• AJ Abrams
        Posted Feb 8, 2011 at 10:09 AM | Permalink | Reply

        What isn’t common is for the first authors review to be anonymous and for him to be given first review status and allowed to try and disrupt the paper with 88 pages of nonsense. Eric’s comments to the paper should not have been anonymous and he shouldn’t have been given the leeway he was given. Period. This whole mess could have been avoided if his participation in the review was public.

        Now some would argue that that would violate the anonymous reviewer ideology in the first place, but that doesn’t hold water. Of course the author of a paper being challenged is going to be given space for rebuttal! Why would that need to be done in secret?

        The paper should have been given to two or three non-involved anonymous reviewers and then also given to Steig for comment. Steig’s comments should have been taken in context only (context being the known bias he would have). What happened here was wrong on many levels.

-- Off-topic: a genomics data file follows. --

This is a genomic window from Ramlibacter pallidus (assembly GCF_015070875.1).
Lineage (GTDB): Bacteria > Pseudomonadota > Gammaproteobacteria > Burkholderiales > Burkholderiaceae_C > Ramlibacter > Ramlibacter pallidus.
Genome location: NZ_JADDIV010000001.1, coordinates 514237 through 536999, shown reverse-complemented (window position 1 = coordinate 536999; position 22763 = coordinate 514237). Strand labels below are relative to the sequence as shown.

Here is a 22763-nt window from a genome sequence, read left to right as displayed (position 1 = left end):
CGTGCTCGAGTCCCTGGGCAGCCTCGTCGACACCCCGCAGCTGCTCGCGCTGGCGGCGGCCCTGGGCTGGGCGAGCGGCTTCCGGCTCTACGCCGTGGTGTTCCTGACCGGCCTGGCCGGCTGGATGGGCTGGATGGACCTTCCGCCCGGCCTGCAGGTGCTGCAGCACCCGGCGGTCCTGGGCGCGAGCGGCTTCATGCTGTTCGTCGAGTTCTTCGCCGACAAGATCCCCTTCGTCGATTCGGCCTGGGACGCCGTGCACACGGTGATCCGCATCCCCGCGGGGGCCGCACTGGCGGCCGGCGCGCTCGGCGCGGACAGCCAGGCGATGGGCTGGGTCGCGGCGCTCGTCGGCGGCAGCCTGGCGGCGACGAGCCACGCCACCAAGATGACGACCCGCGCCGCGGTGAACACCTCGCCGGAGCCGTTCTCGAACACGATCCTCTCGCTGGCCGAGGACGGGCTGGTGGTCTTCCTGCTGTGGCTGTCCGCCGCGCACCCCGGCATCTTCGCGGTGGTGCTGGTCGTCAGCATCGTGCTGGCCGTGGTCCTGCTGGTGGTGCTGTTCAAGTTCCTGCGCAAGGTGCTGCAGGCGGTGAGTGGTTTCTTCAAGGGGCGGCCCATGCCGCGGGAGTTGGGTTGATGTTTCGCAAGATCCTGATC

• mark t
        Posted Feb 8, 2011 at 10:43 AM | Permalink | Reply

        There’s a difference between being offered the chance at a response or opinion and being one of the actual reviewers. The former is common, the latter is not.

        Mark

    • RomanM
      Posted Feb 8, 2011 at 9:48 AM | Permalink | Reply

      The next obligation is also interesting:

      7. A reviewer should treat a manuscript sent for review as a confidential document. It should neither be shown to nor discussed with others except, in special cases, to persons from whom specific advice may be sought; in that event, the identities of those consulted should be disclosed to the editor.